Locked and loaded – One year into the SFC's enhanced approach to regulation

While the purpose of enforcement and disciplinary action is to punish those that have misbehaved and deter others from misbehaving in the future, the SFC has recognised that such measures are not the silver bullet to all regulatory issues, as they happen after the fact and it is often too late to undo the damage.

That being the case, the SFC adopted a new approach in 2017 and now strives to "front-load" its regulation by identifying emerging risks and taking early targeted intervention to minimise damage to the market. 2017 has seen this being put into action in a number of ways, reflecting a more transparent, upfront and preventative approach to regulation, for example:

  • increased thematic reviews of intermediaries, followed by guidance (often with case examples and/or good industry practices) post review to prompt behavioural change, such as the recent SFC and HKMA joint circular regarding their thematic review on potential conflicts of interest in financial groups arising from the sale of in-house products;
  • publication of newsletters to provide guidance and to increase transparency of its regulatory approach, such as the launch of the new series SFC Regulatory Bulletin: Listed Corporations and the relaunch of the Enforcement Reporter;
  • ensuring that a transparent and accountable approach is taken where it is minded to object to a listing application or direct the suspension of a listed corporation, by setting out its detailed grounds and providing the listing applicant or the listed corporation with the opportunity to respond (with regards to a listing application, the SFC will deal directly with the listing applicant or its advisers rather than relay its comments via the stock exchange, which was previously the case).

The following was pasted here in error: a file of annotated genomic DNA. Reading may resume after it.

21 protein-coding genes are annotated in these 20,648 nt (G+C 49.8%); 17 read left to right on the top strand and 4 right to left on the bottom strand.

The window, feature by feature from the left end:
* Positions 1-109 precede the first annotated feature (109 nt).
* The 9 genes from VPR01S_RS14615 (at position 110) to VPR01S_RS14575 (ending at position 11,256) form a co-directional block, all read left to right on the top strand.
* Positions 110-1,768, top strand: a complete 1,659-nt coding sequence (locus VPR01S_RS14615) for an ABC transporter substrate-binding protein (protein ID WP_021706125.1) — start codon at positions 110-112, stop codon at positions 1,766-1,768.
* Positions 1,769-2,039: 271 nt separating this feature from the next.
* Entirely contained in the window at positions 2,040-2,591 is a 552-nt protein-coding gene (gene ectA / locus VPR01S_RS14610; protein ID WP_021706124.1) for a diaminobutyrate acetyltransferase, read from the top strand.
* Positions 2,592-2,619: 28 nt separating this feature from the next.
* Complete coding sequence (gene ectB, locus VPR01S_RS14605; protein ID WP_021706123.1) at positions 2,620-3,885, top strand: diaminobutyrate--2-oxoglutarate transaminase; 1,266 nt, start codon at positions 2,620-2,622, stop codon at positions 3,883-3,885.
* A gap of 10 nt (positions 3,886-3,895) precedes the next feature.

With an increased focus on real-time and preventative regulation and maximising the impact of its actions, the SFC made a concerted effort in 2017 to reduce its enforcement caseload and succeeded in reducing its caseload by one-third as of October 2017. In 2018, we will continue to see its Enforcement Division locked and loaded on those issues that pose the greatest threat to the interests of the Hong Kong public and the integrity of the Hong Kong markets. These include corporate fraud and misfeasance, particularly in the context of IPO sponsor misconduct, together with other key priority areas for which the Enforcement Division has set up specialised teams. By contrast, the SFC may choose not to take action on low impact cases which do not reach the SFC's threshold.

The SFC has indicated that it will shortly be providing more granular guidance on cooperation in disciplinary, civil and Market Misconduct Tribunal proceedings. This will increase transparency over the benefits of cooperating with the SFC, the key factors which the SFC considers in settlement discussions, and the best time for engaging in such discussions.

The SFC has also intimated that it is actively looking at a solution which will partly resolve the challenges it currently faces in cross-border evidence gathering.

Cybersecurity climbs the regulatory agenda

Cybersecurity has been high on the agenda of Hong Kong regulators in the last few years, with the issue of guidance by the SFC and the HKMA, as well as the introduction of initiatives by the HKMA such as a cyber resilience assessment framework, training and certification programmes and a cyber intelligence sharing platform.